Neuropathic pain reflects a myriad of changes in the periphery, spinal cord, and supra-spinal structures. Interestingly, despite this baffling array of changes, many approved treatments for neuropathic pain recruit, augment, or mimic bulbospinal inhibition including morphine, noradrenaline (NA) re-uptake inhibitors, and clonidine. Although clinical studies suggest a baseline deficit of descending inhibition in patients with neuropathic pain, we believe that activation of this pathway is a key mechanism engaged by several effective and approved treatments. Gabapentin (GBP) is commonly used for treatment of neuropathic pain but its mechanisms for analgesia are not entirely known. We recently demonstrated GBP activates locus coeruleus (LC) neurons via glutamatergic signaling and that the anti-hypersensitivity effects of GBP in rats with peripheral nerve injury relies on this activation and subsequent spinal NA release. The goals of this proposal are to identify the mechanisms by which GBP regulates glutamate release to activate the LC and also to determine whether the mechanisms of GBP on input to LC neurons apply globally or specifically to subsets involved in analgesia and adverse effects such as somnolence, reduction of attention, and memory retention. Initially, we will examine mechanisms by which GBP modulates GABA regulation of pre-synaptic glutamate release in the LC using synaptosomes and microdialysis. Secondly, we will examine mechanisms by which GBP modulates the unique astroglial-neuronal interaction in the LC to increase extracellular glutamate, using cultured astrocytes and microdialysis. Lastly, we will administrate GBP in the LC and compare NA release in the spinal cord, prefrontal cortex, ventro-lateral preoptic area of the hypothalamus, and the dorsal hippocampus by using microdialysis to test whether GBP-induced activation in the LC is a global phenomenon or selective to projections controlling pain, attention, arousal and memory. The proposed experiments will not only provide important information for understanding analgesic mechanisms of GBP but also lead to novel hypothesis regarding the treatment of neuropathic pain.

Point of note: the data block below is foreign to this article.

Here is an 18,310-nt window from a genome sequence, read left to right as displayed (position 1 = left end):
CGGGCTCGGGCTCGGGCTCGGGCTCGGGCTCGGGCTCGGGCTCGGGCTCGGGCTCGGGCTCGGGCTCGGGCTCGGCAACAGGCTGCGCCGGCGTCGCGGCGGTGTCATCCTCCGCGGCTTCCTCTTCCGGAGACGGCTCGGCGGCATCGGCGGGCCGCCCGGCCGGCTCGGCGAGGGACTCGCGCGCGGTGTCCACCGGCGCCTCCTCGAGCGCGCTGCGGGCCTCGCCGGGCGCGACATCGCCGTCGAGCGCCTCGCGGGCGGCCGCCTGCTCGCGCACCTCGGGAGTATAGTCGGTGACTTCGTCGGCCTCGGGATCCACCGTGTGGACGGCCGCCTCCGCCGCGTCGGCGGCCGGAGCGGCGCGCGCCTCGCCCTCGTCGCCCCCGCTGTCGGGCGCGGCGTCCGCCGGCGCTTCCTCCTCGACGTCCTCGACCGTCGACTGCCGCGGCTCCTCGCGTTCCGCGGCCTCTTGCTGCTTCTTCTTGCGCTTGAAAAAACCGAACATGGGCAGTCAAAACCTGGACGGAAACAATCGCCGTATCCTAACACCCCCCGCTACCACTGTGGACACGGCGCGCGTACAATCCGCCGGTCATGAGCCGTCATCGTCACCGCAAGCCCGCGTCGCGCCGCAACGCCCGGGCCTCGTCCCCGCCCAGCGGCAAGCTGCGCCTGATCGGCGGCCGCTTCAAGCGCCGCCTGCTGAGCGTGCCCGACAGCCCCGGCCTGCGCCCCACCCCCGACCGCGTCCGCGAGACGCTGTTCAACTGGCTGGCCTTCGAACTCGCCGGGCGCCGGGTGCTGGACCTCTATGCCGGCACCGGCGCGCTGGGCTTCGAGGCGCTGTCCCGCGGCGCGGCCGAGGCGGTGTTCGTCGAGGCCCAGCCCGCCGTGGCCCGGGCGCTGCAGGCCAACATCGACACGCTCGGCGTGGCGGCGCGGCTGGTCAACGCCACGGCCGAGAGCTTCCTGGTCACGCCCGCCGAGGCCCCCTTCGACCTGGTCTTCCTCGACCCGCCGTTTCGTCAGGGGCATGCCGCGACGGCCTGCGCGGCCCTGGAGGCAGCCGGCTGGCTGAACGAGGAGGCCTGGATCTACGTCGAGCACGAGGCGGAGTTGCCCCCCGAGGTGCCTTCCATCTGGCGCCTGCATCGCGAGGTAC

Public Health Relevance

Gabapentin is widely used to treat chronic pain, but how it works is not well understood. In this proposal, we will study how gabapentin stimulates a natural pain-relief mechanism to reduce pain but also to cause side effects.

Agency
National Institute of Health (NIH)
Institute
National Institute on Drug Abuse (NIDA)
Type
Research Project (R01)
Project #
5R01DA027690-04
Application #
8433404
Study Section
Somatosensory and Chemosensory Systems Study Section (SCS)
Program Officer
Sorensen, Roger
Project Start
2010-03-01
Project End
2015-02-28
Budget Start
2013-03-01
Budget End
2014-02-28
Support Year
4
Fiscal Year
2013
Total Cost
$275,981
Indirect Cost
$89,507
Name
Wake Forest University Health Sciences
Department
Anesthesiology
Type
Schools of Medicine
DUNS #
937727907
City
Winston-Salem
State
NC
Country
United States
Zip Code
27157
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Suto, Takashi; Severino, Amie L; Eisenach, James C et al. (2014) Gabapentin increases extracellular glutamatergic level in the locus coeruleus via astroglial glutamate transporter-dependent mechanisms. Neuropharmacology 81:95-100
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Hayashida, Ken-ichiro (2013) Substance P-saporin for bone cancer pain in dogs: can man's best friend solve the lost in translation problem in analgesic development? Anesthesiology 119:999-1000
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